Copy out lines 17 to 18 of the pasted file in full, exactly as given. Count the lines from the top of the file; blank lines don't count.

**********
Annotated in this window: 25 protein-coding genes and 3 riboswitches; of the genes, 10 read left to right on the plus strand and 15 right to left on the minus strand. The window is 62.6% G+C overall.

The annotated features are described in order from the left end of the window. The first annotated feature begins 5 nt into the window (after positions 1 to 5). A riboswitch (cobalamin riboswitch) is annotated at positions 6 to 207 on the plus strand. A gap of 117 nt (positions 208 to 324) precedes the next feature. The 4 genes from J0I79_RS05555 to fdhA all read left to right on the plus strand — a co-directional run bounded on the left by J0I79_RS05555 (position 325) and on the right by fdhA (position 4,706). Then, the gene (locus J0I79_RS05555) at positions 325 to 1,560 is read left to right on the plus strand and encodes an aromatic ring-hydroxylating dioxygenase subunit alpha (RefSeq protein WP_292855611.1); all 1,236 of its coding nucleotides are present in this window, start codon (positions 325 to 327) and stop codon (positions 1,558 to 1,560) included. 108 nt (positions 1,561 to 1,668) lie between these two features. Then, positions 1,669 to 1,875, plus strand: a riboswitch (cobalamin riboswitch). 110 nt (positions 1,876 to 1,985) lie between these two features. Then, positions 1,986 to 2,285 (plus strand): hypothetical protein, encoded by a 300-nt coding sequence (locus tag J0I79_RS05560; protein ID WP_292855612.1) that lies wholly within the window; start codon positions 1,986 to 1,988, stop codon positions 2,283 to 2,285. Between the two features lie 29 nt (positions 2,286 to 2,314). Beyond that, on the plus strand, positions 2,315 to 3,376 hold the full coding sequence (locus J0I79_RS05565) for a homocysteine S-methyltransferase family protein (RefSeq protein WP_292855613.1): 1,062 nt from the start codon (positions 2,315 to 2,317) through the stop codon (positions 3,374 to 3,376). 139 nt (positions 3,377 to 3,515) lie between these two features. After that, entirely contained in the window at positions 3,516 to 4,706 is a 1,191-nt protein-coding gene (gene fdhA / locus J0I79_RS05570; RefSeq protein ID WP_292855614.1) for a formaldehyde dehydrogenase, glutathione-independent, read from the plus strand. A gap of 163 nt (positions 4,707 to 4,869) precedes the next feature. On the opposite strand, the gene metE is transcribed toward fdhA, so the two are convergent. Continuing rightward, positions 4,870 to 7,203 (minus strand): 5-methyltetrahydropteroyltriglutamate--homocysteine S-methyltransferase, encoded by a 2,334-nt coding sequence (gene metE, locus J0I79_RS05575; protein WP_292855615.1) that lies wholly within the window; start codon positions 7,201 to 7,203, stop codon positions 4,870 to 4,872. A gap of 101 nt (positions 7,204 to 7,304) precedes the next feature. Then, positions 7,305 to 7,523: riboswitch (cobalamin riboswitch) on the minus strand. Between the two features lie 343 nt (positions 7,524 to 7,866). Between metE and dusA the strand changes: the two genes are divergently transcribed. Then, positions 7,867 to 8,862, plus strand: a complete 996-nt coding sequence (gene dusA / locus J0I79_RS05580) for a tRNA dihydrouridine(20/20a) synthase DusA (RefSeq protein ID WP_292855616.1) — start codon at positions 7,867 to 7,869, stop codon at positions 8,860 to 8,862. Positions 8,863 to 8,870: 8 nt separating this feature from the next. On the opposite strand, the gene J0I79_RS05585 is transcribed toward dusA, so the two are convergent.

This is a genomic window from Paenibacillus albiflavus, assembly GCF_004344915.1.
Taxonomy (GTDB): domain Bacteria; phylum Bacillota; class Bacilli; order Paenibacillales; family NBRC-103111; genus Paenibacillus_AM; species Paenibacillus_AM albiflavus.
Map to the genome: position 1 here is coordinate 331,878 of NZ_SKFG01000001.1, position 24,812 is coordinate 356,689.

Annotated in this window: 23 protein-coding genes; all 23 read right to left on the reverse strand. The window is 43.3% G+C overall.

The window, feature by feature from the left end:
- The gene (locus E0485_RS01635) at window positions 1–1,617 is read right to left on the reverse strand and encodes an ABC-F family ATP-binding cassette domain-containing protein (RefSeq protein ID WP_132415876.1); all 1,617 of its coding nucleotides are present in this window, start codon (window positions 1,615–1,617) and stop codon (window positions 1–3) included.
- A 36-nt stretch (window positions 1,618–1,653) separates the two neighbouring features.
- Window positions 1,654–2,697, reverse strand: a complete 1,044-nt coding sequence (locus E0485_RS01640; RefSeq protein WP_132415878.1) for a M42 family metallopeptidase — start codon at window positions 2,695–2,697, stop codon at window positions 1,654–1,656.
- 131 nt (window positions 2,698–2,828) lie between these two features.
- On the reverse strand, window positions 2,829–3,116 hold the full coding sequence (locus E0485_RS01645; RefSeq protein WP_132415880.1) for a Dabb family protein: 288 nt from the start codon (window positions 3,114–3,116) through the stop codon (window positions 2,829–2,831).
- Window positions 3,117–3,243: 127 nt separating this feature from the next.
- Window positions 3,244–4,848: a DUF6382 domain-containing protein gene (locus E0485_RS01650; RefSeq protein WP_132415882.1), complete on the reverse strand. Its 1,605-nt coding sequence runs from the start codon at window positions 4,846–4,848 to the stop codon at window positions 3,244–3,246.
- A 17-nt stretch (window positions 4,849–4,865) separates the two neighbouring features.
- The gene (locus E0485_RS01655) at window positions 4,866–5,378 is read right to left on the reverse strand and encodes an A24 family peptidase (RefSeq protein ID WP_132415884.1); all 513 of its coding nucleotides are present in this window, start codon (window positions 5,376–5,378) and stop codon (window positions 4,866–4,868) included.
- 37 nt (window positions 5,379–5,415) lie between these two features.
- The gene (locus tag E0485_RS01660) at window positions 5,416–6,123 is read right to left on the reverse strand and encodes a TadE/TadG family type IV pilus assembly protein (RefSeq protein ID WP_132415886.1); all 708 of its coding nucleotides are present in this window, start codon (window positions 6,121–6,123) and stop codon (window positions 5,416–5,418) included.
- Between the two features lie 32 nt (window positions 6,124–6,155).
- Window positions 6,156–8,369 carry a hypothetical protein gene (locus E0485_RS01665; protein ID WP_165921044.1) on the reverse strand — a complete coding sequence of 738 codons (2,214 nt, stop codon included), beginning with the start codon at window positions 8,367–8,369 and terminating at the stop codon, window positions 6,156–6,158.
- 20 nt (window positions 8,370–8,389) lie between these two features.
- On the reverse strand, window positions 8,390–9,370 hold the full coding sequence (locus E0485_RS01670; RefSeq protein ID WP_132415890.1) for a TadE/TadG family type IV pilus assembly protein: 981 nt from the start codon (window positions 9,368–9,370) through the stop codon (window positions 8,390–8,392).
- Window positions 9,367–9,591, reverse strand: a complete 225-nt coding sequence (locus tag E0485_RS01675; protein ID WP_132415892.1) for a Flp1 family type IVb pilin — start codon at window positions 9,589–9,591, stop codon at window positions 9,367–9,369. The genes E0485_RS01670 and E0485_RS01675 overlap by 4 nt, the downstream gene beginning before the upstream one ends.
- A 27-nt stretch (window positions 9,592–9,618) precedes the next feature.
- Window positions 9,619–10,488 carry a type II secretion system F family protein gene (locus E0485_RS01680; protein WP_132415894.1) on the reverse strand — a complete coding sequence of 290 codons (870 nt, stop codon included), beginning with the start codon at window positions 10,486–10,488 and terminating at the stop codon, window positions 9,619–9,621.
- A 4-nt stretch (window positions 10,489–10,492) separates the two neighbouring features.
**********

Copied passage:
- 37 nt (window positions 5,379–5,415) lie between these two features.
- The gene (locus tag E0485_RS01660) at window positions 5,416–6,123 is read right to left on the reverse strand and encodes a TadE/TadG family type IV pilus assembly protein (RefSeq protein ID WP_132415886.1); all 708 of its coding nucleotides are present in this window, start codon (window positions 6,121–6,123) and stop codon (window positions 5,416–5,418) included.